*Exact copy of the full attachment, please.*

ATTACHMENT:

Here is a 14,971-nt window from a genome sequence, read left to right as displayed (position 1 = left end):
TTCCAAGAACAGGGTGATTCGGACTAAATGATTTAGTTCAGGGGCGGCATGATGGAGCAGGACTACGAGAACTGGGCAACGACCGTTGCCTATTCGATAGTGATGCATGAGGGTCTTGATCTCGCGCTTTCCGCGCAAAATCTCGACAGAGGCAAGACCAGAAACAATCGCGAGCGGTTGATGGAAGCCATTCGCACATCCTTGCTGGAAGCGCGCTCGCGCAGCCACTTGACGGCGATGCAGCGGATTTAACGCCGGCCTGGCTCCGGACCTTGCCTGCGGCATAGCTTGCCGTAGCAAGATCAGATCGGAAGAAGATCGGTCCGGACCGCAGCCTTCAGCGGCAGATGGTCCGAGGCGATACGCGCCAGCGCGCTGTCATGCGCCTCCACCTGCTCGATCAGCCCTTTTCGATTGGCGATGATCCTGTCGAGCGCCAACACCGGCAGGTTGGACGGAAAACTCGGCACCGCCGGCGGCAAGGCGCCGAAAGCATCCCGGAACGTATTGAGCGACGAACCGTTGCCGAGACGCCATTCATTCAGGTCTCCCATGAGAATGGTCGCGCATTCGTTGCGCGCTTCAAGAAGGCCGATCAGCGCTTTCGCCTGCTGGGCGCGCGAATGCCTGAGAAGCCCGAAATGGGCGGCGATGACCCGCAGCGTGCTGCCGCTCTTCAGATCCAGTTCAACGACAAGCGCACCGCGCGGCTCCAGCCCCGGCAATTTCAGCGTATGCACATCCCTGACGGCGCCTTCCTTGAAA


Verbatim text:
Here is a 14,971-nt window from a genome sequence, read left to right as displayed (position 1 = left end):
TTCCAAGAACAGGGTGATTCGGACTAAATGATTTAGTTCAGGGGCGGCATGATGGAGCAGGACTACGAGAACTGGGCAACGACCGTTGCCTATTCGATAGTGATGCATGAGGGTCTTGATCTCGCGCTTTCCGCGCAAAATCTCGACAGAGGCAAGACCAGAAACAATCGCGAGCGGTTGATGGAAGCCATTCGCACATCCTTGCTGGAAGCGCGCTCGCGCAGCCACTTGACGGCGATGCAGCGGATTTAACGCCGGCCTGGCTCCGGACCTTGCCTGCGGCATAGCTTGCCGTAGCAAGATCAGATCGGAAGAAGATCGGTCCGGACCGCAGCCTTCAGCGGCAGATGGTCCGAGGCGATACGCGCCAGCGCGCTGTCATGCGCCTCCACCTGCTCGATCAGCCCTTTTCGATTGGCGATGATCCTGTCGAGCGCCAACACCGGCAGGTTGGACGGAAAACTCGGCACCGCCGGCGGCAAGGCGCCGAAAGCATCCCGGAACGTATTGAGCGACGAACCGTTGCCGAGACGCCATTCATTCAGGTCTCCCATGAGAATGGTCGCGCATTCGTTGCGCGCTTCAAGAAGGCCGATCAGCGCTTTCGCCTGCTGGGCGCGCGAATGCCTGAGAAGCCCGAAATGGGCGGCGATGACCCGCAGCGTGCTGCCGCTCTTCAGATCCAGTTCAACGACAAGCGCACCGCGCGGCTCCAGCCCCGGCAATTTCAGCGTATGCACATCCCTGACGGCGCCTTCCTTGAAA